Patients have a better chance of surviving cancer if they are discovered early enough so that treatment can begin right away. Doctors frequently look for indicators to confirm the presence of a tumor, but not all tumors are created equal. To establish an accurate diagnosis, numerous biomarkers are employed in conjunction with other tests to detect various forms of malignant growths.
Brain cancer is one type of tumor that is difficult to detect early since patients typically receive a CT or MRI scan only after experiencing neurological symptoms. Doctors would propose the scan to examine the structure of the brain, after which they would find and diagnose the abnormal tissue.
It may be too late for surgery to totally remove the tumor once the diagnosis is received. As a result, the patient’s odds of survival would be reduced.
A group of Nagoya University scientists set out to solve the problem and devised a ground-breaking urine test that could greatly speed up brain cancer diagnosis and save lives.
Researchers at Nagoya University developed a microRNA urine test that can detect brain cancer with 97 percent specificity, according to a study published in Applied Materials & Interfaces.
MicroRNAs are small nucleic acid molecules released in bodily fluids such as blood and urine by various cells. The researchers concentrated on these tiny particles and devised a method for identifying molecules that could serve as a precursor to brain tumors.
“Urine can be collected easily without putting a burden on the human body,” Nagoya University Associate Professor Atsushi Natsume said in a statement. “Urine-based liquid biopsy hadn’t been fully investigated for patients with brain tumors because none of the conventional methodologies can extract microRNAs from urine efficiently in terms of varieties and quantities. So, we decided to develop a device capable of doing it.”
The scientists constructed a device made up of 100 million zinc oxide nanowires to trap microRNA that might be passing through urine. The device may be mass-produced and sanitized for use in medical settings. The device requires only one millimeter of urine to extract a considerable amount of microRNA from a sample, much beyond what is currently available in the industry.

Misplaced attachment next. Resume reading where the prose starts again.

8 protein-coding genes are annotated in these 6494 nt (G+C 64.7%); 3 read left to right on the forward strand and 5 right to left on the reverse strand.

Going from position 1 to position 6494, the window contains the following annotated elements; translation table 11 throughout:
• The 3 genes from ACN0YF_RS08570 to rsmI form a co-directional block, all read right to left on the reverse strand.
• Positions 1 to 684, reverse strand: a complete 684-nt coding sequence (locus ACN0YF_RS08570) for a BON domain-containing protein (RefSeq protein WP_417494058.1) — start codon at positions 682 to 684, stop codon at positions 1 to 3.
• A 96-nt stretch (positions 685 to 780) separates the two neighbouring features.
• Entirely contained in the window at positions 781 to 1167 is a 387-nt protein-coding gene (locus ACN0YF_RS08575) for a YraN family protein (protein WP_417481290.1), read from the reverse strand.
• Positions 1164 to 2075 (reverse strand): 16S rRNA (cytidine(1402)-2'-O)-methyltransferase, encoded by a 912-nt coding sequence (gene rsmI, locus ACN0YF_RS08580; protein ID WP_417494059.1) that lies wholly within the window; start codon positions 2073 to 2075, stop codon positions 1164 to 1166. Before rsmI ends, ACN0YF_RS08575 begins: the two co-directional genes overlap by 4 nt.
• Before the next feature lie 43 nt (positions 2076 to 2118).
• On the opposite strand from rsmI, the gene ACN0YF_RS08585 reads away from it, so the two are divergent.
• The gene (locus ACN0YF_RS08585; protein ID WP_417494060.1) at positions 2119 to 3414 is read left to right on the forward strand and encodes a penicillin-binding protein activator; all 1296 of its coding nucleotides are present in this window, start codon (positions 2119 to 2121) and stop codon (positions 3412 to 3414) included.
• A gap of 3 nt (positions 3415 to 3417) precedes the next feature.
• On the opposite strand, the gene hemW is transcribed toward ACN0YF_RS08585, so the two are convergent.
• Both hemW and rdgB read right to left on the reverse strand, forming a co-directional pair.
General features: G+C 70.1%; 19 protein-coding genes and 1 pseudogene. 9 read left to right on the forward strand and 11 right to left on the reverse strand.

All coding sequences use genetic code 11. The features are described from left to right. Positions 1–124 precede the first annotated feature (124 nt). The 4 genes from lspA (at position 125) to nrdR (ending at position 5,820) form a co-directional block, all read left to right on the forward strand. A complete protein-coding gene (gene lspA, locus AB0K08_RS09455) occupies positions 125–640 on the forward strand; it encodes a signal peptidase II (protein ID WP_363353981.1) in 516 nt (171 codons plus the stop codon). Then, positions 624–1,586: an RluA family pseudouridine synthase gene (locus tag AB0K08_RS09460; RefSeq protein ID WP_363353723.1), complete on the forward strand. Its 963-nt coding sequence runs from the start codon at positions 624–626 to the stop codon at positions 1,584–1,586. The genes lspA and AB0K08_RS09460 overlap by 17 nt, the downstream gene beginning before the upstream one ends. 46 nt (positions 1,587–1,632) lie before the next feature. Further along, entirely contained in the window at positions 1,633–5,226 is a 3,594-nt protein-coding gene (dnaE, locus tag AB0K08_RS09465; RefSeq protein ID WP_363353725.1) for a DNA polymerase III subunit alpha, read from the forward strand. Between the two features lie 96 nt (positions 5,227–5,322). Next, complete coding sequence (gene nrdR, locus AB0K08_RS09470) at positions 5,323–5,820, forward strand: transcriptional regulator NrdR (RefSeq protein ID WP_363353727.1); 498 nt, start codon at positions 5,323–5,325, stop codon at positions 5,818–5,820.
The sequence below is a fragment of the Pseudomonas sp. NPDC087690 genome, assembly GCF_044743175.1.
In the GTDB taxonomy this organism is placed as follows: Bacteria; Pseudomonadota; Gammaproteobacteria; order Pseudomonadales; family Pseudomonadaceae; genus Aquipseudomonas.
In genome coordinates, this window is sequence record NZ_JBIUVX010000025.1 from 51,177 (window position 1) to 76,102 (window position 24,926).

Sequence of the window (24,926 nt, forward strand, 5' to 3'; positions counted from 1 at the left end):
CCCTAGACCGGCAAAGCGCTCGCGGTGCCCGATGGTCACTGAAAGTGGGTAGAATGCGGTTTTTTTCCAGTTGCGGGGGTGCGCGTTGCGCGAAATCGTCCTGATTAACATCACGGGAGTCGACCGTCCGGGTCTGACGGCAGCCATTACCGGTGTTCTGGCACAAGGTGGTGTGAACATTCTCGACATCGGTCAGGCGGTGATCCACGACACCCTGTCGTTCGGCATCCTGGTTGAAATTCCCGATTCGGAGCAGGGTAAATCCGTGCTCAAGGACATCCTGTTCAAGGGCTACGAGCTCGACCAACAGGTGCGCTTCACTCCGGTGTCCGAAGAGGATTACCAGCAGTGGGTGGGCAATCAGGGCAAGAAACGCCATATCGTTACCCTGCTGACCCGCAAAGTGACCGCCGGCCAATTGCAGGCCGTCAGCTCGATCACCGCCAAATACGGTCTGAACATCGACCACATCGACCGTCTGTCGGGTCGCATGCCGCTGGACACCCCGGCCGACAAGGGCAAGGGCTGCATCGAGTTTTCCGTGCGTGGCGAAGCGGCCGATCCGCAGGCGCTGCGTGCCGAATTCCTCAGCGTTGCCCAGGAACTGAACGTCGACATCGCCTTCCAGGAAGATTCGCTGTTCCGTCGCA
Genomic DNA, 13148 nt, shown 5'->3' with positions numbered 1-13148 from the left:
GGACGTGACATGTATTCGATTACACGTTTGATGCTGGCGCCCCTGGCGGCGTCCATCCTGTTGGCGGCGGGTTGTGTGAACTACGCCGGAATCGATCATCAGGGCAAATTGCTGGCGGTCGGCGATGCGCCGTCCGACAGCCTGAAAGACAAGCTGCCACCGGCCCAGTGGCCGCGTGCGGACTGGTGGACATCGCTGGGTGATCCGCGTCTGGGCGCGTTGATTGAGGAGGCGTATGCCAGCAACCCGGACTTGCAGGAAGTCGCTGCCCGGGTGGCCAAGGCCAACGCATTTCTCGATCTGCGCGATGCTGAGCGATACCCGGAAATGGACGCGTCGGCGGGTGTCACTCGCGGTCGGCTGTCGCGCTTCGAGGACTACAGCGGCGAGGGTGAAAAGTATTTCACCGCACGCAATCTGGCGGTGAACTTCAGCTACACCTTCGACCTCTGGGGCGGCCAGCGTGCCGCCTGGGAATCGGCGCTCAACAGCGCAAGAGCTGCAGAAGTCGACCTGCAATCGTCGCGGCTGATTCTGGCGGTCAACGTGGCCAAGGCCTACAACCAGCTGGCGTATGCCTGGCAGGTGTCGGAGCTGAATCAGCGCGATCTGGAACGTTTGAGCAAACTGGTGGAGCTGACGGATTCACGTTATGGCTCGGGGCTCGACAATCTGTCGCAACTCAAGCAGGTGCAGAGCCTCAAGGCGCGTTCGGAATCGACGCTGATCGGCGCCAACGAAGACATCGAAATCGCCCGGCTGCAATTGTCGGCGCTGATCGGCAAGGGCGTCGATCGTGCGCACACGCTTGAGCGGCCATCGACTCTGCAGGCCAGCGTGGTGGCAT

Many microRNAs from brain tumors are found in urine in a stable state, according to the study. They tested their equipment on samples from both brain cancer patients and healthy people. According to the study, the device has a sensitivity of 100 percent and a specificity of 97 percent for diagnosing brain tumors, regardless of their size or aggressiveness.
Sensitivity refers to the percentage of positive diagnoses that are correctly detected, whereas specificity refers to the percentage of true negative diagnoses that are accurately identified in a test. This means that the study successfully identified 100% of cancer patients and 97% of non-cancer volunteers.
The Nagoya University researchers believe the new test could be used as a marker to detect different kinds of brain cancer early. “In the future, by a combination of artificial intelligence and telemedicine, people will be able to know the presence of cancer, whereas doctors will be able to know the status of cancer patients just with a small amount of their daily urine,” Dr. Natsume said.